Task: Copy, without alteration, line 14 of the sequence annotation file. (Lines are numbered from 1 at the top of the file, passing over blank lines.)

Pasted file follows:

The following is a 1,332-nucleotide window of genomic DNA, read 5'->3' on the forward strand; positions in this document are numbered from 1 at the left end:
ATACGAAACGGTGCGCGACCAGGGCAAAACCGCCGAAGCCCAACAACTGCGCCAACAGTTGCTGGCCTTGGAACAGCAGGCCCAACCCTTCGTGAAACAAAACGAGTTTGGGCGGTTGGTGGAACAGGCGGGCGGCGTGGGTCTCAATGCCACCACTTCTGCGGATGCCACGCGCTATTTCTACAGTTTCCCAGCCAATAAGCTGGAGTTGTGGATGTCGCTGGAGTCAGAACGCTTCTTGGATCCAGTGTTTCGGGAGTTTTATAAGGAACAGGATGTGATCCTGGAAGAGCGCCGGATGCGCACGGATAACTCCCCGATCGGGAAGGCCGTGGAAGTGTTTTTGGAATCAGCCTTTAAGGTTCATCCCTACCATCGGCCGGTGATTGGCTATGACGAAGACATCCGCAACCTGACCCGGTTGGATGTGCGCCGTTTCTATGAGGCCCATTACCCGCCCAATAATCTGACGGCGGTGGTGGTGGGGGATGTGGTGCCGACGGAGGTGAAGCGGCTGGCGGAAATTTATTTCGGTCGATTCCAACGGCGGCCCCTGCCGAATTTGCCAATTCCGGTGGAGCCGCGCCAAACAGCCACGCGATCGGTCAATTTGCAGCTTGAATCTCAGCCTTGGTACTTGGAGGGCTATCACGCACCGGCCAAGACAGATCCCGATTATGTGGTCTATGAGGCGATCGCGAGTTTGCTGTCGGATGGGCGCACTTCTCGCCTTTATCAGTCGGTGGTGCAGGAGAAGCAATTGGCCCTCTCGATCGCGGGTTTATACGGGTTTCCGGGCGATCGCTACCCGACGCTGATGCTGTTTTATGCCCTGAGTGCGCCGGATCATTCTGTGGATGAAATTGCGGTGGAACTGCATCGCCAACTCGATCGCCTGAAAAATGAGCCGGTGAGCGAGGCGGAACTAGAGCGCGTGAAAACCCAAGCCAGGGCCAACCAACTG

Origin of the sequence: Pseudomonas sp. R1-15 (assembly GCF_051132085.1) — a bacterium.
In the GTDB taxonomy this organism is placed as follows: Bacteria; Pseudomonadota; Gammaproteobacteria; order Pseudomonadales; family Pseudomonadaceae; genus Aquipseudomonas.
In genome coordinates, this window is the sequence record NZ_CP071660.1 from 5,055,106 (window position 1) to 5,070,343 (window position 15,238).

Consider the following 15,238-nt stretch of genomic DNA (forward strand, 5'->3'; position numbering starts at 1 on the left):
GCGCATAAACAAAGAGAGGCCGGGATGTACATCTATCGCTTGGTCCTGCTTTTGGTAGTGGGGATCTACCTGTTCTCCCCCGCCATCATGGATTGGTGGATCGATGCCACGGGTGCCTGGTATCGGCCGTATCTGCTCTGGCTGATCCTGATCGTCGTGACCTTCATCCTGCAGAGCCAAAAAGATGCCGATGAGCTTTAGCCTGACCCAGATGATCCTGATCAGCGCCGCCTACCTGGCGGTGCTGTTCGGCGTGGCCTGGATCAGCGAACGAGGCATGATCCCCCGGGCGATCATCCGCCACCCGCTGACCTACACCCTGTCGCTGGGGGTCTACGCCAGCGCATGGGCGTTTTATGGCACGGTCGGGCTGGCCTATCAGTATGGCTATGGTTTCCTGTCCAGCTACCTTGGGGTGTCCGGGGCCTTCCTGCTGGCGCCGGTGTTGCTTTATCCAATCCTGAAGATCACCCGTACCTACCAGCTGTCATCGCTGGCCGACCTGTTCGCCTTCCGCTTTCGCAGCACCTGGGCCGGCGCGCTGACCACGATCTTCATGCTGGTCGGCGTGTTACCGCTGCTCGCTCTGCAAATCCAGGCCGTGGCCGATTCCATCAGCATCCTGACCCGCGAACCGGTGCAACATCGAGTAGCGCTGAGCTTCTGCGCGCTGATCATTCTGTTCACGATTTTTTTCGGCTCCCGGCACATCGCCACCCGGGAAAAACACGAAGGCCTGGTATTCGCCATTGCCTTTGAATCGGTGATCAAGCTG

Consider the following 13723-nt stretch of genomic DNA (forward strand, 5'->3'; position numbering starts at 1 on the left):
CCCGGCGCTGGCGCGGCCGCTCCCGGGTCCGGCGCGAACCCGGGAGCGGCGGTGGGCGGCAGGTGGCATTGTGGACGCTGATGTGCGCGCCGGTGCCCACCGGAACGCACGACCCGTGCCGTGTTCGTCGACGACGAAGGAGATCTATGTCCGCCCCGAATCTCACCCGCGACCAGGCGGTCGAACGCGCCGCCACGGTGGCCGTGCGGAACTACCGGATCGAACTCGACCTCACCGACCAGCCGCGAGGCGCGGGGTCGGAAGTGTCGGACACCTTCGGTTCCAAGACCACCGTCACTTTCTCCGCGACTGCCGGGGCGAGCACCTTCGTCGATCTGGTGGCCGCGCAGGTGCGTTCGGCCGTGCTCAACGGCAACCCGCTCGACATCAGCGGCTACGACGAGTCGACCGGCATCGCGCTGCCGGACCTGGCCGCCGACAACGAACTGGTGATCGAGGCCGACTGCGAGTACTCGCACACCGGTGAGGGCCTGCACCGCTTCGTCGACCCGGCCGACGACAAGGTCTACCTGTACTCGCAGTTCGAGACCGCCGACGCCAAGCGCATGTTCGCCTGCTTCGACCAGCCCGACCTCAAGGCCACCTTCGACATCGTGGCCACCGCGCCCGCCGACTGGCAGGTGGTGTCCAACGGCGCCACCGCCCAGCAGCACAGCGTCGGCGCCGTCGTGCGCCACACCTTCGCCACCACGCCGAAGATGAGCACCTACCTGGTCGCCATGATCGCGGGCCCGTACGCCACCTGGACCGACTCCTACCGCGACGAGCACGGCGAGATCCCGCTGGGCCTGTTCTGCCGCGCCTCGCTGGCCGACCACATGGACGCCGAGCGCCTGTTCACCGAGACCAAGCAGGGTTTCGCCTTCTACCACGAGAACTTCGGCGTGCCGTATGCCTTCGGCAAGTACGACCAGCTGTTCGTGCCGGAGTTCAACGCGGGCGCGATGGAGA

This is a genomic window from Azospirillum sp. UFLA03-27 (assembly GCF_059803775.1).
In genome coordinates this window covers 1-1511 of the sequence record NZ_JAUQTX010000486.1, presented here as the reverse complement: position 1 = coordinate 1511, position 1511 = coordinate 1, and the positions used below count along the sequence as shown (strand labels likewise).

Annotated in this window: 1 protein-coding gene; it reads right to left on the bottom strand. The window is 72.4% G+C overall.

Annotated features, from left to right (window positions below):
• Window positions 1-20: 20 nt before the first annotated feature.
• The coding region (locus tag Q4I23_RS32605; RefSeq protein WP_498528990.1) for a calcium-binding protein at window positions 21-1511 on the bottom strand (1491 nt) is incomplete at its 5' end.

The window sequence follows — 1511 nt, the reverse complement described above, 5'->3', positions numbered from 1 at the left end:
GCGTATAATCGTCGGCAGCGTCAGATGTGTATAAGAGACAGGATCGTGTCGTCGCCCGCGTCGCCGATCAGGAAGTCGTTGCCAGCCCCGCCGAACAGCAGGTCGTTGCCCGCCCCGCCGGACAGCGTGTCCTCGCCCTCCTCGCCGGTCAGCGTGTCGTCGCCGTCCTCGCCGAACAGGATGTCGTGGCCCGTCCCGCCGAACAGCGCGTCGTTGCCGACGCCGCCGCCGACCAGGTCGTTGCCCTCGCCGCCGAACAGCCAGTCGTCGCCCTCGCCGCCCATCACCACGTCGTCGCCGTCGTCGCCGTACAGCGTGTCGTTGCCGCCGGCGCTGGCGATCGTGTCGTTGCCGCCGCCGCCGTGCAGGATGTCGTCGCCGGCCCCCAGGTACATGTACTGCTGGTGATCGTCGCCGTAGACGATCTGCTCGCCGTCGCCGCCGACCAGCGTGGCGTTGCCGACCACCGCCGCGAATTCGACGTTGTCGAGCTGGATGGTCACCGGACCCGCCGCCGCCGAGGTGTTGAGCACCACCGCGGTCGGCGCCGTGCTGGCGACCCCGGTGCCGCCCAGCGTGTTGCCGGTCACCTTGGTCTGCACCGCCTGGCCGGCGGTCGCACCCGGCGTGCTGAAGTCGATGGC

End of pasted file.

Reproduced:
• Window positions 1-20: 20 nt before the first annotated feature.